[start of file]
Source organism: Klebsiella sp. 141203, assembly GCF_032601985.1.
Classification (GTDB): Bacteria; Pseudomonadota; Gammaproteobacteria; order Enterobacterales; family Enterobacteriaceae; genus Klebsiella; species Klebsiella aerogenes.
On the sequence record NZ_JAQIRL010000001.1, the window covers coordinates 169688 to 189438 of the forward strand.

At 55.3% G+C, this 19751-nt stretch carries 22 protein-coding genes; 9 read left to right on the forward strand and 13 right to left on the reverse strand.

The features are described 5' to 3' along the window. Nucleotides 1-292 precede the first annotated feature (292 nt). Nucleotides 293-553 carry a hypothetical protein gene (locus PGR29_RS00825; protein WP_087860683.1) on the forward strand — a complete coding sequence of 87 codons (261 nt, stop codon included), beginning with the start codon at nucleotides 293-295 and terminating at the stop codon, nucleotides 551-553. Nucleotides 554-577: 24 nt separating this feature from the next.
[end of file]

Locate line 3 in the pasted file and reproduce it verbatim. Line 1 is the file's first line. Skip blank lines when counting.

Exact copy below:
On the sequence record NZ_JAQIRL010000001.1, the window covers coordinates 169688 to 189438 of the forward strand.